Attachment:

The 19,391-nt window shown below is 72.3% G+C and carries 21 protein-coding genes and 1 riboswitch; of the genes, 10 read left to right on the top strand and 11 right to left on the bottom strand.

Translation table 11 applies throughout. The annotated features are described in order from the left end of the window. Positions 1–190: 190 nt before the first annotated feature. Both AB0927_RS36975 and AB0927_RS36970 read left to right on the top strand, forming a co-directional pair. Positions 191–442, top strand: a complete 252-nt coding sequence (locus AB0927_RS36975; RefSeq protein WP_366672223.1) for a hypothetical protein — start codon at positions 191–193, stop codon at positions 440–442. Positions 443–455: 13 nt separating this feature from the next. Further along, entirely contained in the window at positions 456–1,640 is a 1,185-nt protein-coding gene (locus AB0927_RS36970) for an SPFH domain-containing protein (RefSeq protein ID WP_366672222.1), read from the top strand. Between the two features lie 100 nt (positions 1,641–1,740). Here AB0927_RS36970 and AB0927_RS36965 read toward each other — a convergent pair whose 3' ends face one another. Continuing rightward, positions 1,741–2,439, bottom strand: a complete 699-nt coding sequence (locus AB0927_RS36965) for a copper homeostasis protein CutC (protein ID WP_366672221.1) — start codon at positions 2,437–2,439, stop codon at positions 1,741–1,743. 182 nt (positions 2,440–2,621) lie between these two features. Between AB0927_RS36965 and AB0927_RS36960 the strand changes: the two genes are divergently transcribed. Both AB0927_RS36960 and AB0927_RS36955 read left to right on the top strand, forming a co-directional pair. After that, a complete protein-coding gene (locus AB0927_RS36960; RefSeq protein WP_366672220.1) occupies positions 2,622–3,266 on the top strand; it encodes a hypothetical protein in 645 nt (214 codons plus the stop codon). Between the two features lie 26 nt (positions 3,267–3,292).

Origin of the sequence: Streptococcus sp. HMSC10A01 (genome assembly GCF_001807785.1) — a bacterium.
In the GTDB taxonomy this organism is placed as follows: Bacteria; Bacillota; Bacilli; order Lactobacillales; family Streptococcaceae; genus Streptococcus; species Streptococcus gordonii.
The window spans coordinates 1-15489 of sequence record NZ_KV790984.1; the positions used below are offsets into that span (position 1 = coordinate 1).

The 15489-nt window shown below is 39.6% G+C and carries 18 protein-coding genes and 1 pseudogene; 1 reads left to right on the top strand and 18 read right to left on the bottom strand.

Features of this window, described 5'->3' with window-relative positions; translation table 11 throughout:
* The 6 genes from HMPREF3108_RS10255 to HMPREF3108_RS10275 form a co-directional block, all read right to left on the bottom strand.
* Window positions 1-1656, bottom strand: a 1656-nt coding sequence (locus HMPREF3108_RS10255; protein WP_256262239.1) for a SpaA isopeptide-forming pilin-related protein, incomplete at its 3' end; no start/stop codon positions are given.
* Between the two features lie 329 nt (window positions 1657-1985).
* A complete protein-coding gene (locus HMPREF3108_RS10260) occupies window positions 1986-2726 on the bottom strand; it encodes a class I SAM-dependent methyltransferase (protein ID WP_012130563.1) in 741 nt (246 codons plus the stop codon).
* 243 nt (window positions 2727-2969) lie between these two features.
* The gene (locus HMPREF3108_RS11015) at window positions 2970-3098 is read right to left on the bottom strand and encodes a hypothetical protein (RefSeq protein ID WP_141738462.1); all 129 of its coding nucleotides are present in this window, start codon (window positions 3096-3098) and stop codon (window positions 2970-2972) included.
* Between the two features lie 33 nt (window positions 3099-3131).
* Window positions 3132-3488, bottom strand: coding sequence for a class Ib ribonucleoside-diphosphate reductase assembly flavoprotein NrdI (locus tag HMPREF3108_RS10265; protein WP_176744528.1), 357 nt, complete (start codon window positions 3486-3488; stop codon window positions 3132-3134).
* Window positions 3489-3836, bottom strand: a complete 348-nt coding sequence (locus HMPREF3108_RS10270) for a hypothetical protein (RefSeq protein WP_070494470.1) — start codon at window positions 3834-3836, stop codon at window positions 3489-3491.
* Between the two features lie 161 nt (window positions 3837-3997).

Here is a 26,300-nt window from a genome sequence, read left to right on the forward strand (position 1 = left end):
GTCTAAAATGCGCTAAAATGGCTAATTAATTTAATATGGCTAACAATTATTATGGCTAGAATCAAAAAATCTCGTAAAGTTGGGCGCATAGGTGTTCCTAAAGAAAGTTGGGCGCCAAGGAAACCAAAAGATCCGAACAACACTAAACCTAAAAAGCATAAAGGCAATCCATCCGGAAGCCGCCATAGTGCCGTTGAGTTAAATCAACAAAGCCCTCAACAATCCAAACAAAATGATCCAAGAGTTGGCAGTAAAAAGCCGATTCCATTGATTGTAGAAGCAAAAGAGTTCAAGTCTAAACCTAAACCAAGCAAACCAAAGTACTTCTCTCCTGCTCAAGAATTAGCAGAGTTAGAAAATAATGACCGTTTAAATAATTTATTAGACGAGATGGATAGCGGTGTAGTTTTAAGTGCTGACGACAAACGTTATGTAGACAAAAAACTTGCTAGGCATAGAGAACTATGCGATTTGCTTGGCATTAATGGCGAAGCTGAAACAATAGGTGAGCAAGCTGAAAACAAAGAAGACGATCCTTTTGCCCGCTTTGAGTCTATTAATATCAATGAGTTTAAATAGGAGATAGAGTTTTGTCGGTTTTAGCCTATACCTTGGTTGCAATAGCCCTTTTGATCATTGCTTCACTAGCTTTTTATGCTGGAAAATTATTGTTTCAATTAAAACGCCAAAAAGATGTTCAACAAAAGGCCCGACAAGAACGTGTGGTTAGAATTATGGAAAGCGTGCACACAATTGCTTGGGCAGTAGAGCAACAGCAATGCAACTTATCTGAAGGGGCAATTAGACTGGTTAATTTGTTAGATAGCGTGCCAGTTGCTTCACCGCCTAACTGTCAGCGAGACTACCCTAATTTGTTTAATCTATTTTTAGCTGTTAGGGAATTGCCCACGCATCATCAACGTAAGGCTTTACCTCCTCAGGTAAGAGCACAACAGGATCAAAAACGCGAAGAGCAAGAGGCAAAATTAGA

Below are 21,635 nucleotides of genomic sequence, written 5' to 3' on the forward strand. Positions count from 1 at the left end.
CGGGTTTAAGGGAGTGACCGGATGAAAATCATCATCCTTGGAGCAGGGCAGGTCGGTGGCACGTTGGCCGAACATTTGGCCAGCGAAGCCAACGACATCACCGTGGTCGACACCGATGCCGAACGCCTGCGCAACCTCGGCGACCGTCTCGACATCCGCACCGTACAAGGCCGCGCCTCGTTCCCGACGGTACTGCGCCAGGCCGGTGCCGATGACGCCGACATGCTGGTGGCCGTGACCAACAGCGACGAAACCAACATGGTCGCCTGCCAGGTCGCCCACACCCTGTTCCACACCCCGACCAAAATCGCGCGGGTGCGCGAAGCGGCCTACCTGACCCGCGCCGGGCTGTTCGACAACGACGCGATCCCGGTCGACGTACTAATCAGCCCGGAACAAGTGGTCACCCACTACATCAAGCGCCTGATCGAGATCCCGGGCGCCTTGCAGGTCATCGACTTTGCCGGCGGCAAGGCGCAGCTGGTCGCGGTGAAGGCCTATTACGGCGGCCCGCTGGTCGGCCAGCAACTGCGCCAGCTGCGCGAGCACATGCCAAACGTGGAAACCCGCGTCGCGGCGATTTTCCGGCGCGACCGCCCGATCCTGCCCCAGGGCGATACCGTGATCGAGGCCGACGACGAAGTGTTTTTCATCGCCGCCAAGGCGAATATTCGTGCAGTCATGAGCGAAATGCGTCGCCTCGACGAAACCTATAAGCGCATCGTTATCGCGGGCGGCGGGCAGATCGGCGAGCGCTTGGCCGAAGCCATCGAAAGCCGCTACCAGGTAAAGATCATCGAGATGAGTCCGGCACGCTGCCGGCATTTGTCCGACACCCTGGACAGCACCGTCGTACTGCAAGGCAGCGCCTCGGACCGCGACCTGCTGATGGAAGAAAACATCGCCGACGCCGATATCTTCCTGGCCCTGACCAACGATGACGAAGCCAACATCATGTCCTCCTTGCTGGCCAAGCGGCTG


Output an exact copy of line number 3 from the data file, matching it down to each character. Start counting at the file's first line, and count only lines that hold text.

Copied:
Origin of the sequence: Streptococcus sp. HMSC10A01 (genome assembly GCF_001807785.1) — a bacterium.